As an example, the following stories won Pulitzer Prizes for their analysis of electronic data:

CAR is not just used for investigative projects. Beat reporters use CAR to analyze budgets, crime statistics, employment data and a host of other uses. Reporters look at OSHA inspection records every time there is a major industrial accident, FAA and NTS13 data every time there is an airplane crash, FRA railroad safety data every time there is a train accident and political contributions every time there is a big contract handed out. In short, WE LOVE all the data your agencies collect and we want to use it.

What we're looking for

There are a few things that a reporter generally needs to do this kind of analysis. Here are some things they are likely to be concerned about and why.

The data

A reporter will often not be sure where the information he or she is requesting is stored. Past experience has shown that FOIA officers never volunteer electronic databases.

"Sure Drew," said FOIA officer Wendy Johnson. "The data your requesting is in our National Information System database. Would you like that on a CD-ROM in a FoxPro formatted data file?"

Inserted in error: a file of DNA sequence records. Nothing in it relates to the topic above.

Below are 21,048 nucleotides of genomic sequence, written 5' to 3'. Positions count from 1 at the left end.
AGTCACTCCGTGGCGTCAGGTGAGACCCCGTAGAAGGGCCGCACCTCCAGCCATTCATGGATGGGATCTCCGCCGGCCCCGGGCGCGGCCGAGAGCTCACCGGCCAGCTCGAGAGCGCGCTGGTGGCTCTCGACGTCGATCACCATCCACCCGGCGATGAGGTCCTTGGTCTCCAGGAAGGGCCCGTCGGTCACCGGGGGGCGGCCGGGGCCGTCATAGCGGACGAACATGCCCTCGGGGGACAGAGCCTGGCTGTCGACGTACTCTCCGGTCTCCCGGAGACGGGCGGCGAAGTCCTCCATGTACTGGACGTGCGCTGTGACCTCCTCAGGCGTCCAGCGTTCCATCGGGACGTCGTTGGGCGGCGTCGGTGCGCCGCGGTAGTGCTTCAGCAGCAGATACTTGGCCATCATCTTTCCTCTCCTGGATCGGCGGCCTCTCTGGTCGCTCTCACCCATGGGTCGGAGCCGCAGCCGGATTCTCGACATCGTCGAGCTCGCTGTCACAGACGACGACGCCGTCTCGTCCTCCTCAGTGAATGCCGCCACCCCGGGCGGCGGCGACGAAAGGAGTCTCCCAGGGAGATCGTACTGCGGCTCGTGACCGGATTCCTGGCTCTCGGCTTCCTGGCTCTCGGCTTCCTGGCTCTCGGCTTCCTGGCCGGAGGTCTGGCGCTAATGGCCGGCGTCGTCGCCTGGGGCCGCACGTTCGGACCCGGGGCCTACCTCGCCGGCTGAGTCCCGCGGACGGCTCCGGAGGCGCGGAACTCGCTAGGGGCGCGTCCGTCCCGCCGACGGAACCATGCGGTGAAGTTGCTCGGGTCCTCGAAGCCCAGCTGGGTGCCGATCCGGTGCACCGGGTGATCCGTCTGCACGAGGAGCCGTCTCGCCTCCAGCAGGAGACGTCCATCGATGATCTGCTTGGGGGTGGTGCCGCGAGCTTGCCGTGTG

Doesn't happen. Until FOIA officers become more familiar with their electronic holdings reporters will assume they have to do the research and then request the database by name.

At NICAR and the AP, I teach reporters to ask for the complete database and not just the portion they think they'll need. That's because databases can be very complicated and what may not seem important now may be critical to accurately use the data later. Also, while my story might be about SBA disaster loans in Tennessee, I need data from all 50 states to put Tennessee in proper context.

Sometimes agencies offer to do the analysis for a reporter. While we always appreciate a helpful federal employee, it is important for a reporter to do the work. It helps the reporter better understand the limitations of the data. Also, reporters often aren't sure what they're looking for until they find it. They don't want to go back time and time again to ask additional questions. Finally, often the best stories are found by accident.

Ideally, the database is free on the agency's web site. DOT, EPA and a number of agencies make commonly requested databases available. A good example is the Emergency Release Notification System for toxic releases maintained by the EPA at (a model for distributing data on the web).